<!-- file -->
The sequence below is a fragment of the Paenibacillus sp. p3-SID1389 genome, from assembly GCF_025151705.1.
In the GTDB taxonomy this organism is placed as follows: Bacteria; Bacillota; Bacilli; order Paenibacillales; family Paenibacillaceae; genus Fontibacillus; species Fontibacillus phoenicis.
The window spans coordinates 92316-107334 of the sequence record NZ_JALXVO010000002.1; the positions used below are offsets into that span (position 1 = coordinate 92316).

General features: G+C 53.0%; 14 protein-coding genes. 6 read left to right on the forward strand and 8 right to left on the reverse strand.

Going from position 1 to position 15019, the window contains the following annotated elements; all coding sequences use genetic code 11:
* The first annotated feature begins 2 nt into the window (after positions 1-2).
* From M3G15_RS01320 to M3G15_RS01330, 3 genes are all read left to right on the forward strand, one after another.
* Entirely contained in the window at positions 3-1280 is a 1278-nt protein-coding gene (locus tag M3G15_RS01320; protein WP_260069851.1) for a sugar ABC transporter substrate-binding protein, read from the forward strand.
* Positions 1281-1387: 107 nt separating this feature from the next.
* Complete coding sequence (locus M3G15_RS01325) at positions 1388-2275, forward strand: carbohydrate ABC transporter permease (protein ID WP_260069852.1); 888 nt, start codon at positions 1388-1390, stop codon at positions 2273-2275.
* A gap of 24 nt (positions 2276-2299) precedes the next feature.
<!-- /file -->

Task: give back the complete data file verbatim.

The sequence below is a fragment of the Paenibacillus sp. p3-SID1389 genome, from assembly GCF_025151705.1.
In the GTDB taxonomy this organism is placed as follows: Bacteria; Bacillota; Bacilli; order Paenibacillales; family Paenibacillaceae; genus Fontibacillus; species Fontibacillus phoenicis.
The window spans coordinates 92316-107334 of the sequence record NZ_JALXVO010000002.1; the positions used below are offsets into that span (position 1 = coordinate 92316).

General features: G+C 53.0%; 14 protein-coding genes. 6 read left to right on the forward strand and 8 right to left on the reverse strand.

Going from position 1 to position 15019, the window contains the following annotated elements; all coding sequences use genetic code 11:
* The first annotated feature begins 2 nt into the window (after positions 1-2).
* From M3G15_RS01320 to M3G15_RS01330, 3 genes are all read left to right on the forward strand, one after another.
* Entirely contained in the window at positions 3-1280 is a 1278-nt protein-coding gene (locus tag M3G15_RS01320; protein WP_260069851.1) for a sugar ABC transporter substrate-binding protein, read from the forward strand.
* Positions 1281-1387: 107 nt separating this feature from the next.
* Complete coding sequence (locus M3G15_RS01325) at positions 1388-2275, forward strand: carbohydrate ABC transporter permease (protein ID WP_260069852.1); 888 nt, start codon at positions 1388-1390, stop codon at positions 2273-2275.
* A gap of 24 nt (positions 2276-2299) precedes the next feature.